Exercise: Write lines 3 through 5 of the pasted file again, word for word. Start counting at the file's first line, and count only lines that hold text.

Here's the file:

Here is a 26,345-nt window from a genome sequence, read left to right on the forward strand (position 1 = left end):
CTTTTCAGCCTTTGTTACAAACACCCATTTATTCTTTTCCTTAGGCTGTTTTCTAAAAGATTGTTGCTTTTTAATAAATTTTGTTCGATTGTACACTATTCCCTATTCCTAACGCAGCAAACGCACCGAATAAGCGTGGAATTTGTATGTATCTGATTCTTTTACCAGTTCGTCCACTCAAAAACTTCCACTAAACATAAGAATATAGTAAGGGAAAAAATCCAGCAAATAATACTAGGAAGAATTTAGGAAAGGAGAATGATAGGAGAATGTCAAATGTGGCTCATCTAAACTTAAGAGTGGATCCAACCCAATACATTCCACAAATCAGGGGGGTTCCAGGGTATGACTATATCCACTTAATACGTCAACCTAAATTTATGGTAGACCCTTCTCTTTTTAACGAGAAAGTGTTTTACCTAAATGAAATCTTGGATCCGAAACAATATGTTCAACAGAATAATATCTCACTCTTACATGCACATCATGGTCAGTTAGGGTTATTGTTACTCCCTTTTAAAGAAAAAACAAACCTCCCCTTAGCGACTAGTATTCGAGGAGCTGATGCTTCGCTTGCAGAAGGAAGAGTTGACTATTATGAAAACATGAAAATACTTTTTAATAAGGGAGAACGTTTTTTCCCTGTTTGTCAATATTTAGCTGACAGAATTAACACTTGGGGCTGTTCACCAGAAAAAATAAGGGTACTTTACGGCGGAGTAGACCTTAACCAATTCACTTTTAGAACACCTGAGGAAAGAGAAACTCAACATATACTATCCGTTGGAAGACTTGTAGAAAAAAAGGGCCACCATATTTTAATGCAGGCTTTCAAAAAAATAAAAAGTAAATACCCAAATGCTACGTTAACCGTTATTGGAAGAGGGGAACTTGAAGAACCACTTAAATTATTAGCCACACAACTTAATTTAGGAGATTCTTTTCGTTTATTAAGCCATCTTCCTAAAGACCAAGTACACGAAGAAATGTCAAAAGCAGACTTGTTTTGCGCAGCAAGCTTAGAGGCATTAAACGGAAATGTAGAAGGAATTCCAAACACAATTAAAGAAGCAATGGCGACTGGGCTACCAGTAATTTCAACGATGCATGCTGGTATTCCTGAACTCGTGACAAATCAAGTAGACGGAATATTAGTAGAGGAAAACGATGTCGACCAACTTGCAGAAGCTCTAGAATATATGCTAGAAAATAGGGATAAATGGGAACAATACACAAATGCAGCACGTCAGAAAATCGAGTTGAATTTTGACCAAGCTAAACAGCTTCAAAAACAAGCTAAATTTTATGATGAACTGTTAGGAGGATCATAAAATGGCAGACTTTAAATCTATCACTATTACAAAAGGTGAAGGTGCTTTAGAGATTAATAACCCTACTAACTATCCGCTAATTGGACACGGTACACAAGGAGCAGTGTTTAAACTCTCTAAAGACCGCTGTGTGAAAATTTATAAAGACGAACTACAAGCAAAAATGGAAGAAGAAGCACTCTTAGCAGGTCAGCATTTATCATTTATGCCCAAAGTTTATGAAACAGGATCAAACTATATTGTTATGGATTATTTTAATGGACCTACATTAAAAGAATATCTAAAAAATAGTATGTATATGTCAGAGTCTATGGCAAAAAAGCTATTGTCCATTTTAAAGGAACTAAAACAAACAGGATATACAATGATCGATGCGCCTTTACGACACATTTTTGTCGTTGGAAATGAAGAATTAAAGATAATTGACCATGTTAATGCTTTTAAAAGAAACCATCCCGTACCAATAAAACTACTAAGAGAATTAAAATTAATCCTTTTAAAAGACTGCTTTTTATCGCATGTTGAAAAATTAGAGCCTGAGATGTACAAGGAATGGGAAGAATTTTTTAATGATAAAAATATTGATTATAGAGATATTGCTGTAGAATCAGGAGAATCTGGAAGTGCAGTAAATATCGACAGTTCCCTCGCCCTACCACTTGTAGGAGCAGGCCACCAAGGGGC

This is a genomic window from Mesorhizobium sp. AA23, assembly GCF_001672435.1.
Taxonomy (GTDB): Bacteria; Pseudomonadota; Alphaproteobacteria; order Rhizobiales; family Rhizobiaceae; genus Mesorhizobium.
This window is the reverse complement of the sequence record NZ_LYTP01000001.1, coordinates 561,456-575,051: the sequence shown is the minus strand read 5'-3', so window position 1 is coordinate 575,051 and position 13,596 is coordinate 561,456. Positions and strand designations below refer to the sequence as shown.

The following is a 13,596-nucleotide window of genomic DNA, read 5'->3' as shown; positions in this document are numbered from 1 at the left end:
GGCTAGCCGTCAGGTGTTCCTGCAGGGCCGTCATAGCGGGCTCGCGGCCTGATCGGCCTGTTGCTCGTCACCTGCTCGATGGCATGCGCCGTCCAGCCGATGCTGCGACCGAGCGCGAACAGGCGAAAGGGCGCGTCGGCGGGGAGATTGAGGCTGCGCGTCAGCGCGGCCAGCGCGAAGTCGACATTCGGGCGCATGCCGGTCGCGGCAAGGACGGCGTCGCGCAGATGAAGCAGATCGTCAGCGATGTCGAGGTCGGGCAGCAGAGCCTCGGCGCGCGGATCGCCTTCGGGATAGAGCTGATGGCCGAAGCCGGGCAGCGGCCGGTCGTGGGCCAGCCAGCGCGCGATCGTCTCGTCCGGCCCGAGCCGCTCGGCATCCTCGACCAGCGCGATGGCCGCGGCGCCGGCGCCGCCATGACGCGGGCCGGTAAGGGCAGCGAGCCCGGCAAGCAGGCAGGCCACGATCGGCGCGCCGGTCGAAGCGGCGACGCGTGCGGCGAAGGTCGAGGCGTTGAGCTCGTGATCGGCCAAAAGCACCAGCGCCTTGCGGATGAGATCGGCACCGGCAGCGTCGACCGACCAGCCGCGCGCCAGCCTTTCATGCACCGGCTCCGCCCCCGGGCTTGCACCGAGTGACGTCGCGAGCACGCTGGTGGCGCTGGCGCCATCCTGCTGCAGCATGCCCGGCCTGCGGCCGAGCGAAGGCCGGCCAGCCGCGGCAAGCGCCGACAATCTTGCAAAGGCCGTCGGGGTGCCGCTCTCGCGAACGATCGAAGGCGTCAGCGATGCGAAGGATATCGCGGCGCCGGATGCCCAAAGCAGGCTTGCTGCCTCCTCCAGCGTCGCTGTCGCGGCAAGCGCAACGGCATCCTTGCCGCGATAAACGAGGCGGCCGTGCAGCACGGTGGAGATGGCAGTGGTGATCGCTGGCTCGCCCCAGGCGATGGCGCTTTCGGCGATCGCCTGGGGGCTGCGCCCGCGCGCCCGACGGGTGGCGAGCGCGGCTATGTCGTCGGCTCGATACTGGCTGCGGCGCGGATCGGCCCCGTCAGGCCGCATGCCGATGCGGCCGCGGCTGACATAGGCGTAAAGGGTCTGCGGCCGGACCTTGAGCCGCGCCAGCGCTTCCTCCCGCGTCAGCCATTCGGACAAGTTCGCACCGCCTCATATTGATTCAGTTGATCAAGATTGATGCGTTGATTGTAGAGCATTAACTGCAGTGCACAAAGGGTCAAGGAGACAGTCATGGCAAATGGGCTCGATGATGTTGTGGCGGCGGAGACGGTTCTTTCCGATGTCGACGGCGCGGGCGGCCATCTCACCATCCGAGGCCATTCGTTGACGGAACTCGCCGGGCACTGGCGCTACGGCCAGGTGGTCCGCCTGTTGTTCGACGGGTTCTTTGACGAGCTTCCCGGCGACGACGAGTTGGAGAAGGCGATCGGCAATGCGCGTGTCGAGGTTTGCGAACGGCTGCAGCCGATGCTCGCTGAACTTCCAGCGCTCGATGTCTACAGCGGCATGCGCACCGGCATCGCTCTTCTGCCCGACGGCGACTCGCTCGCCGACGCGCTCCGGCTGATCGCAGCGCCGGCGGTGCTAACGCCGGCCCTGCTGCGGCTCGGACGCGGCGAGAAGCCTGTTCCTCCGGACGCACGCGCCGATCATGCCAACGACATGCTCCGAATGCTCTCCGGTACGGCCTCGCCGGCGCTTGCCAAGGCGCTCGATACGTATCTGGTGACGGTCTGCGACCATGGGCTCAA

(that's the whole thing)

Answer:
This is a genomic window from Mesorhizobium sp. AA23, assembly GCF_001672435.1.
Taxonomy (GTDB): Bacteria; Pseudomonadota; Alphaproteobacteria; order Rhizobiales; family Rhizobiaceae; genus Mesorhizobium.
This window is the reverse complement of the sequence record NZ_LYTP01000001.1, coordinates 561,456-575,051: the sequence shown is the minus strand read 5'-3', so window position 1 is coordinate 575,051 and position 13,596 is coordinate 561,456. Positions and strand designations below refer to the sequence as shown.